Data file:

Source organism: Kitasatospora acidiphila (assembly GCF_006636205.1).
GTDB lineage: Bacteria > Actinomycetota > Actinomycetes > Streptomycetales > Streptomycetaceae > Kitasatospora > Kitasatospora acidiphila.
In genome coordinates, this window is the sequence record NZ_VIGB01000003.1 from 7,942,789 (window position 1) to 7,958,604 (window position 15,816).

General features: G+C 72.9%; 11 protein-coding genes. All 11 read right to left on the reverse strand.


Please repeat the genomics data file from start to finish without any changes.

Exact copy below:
Source organism: Kitasatospora acidiphila (assembly GCF_006636205.1).
GTDB lineage: Bacteria > Actinomycetota > Actinomycetes > Streptomycetales > Streptomycetaceae > Kitasatospora > Kitasatospora acidiphila.
In genome coordinates, this window is the sequence record NZ_VIGB01000003.1 from 7,942,789 (window position 1) to 7,958,604 (window position 15,816).

General features: G+C 72.9%; 11 protein-coding genes. All 11 read right to left on the reverse strand.